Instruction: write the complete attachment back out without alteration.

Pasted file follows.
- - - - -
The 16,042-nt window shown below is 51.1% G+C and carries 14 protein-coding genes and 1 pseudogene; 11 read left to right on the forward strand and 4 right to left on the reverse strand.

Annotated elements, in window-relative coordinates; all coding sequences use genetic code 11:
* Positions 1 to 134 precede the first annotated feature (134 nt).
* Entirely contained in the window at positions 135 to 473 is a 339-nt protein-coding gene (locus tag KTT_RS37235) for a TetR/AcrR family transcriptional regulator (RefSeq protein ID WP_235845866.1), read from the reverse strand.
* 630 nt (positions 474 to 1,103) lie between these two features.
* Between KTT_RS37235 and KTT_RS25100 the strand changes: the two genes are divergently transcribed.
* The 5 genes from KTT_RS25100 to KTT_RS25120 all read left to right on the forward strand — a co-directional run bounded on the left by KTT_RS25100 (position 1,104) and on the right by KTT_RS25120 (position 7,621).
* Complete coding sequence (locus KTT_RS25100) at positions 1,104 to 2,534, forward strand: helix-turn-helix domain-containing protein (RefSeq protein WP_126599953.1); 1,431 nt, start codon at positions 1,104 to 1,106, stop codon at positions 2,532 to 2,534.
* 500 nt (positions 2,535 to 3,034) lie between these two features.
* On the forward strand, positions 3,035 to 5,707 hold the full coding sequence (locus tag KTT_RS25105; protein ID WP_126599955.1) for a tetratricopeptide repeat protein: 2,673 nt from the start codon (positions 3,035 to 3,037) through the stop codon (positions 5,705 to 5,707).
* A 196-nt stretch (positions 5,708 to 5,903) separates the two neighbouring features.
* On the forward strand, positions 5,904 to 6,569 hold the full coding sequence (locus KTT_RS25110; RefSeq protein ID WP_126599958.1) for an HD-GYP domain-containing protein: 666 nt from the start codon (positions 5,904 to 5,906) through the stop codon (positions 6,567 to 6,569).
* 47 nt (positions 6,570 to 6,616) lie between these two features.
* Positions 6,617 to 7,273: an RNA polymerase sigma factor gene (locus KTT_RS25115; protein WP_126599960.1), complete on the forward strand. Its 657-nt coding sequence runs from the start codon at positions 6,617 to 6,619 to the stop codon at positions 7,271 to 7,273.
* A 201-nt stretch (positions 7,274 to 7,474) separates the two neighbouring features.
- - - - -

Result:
The 16,042-nt window shown below is 51.1% G+C and carries 14 protein-coding genes and 1 pseudogene; 11 read left to right on the forward strand and 4 right to left on the reverse strand.

Annotated elements, in window-relative coordinates; all coding sequences use genetic code 11:
* Positions 1 to 134 precede the first annotated feature (134 nt).
* Entirely contained in the window at positions 135 to 473 is a 339-nt protein-coding gene (locus tag KTT_RS37235) for a TetR/AcrR family transcriptional regulator (RefSeq protein ID WP_235845866.1), read from the reverse strand.
* 630 nt (positions 474 to 1,103) lie between these two features.
* Between KTT_RS37235 and KTT_RS25100 the strand changes: the two genes are divergently transcribed.
* The 5 genes from KTT_RS25100 to KTT_RS25120 all read left to right on the forward strand — a co-directional run bounded on the left by KTT_RS25100 (position 1,104) and on the right by KTT_RS25120 (position 7,621).
* Complete coding sequence (locus KTT_RS25100) at positions 1,104 to 2,534, forward strand: helix-turn-helix domain-containing protein (RefSeq protein WP_126599953.1); 1,431 nt, start codon at positions 1,104 to 1,106, stop codon at positions 2,532 to 2,534.
* 500 nt (positions 2,535 to 3,034) lie between these two features.
* On the forward strand, positions 3,035 to 5,707 hold the full coding sequence (locus tag KTT_RS25105; protein ID WP_126599955.1) for a tetratricopeptide repeat protein: 2,673 nt from the start codon (positions 3,035 to 3,037) through the stop codon (positions 5,705 to 5,707).
* A 196-nt stretch (positions 5,708 to 5,903) separates the two neighbouring features.
* On the forward strand, positions 5,904 to 6,569 hold the full coding sequence (locus KTT_RS25110; RefSeq protein ID WP_126599958.1) for an HD-GYP domain-containing protein: 666 nt from the start codon (positions 5,904 to 5,906) through the stop codon (positions 6,567 to 6,569).
* 47 nt (positions 6,570 to 6,616) lie between these two features.
* Positions 6,617 to 7,273: an RNA polymerase sigma factor gene (locus KTT_RS25115; protein WP_126599960.1), complete on the forward strand. Its 657-nt coding sequence runs from the start codon at positions 6,617 to 6,619 to the stop codon at positions 7,271 to 7,273.
* A 201-nt stretch (positions 7,274 to 7,474) separates the two neighbouring features.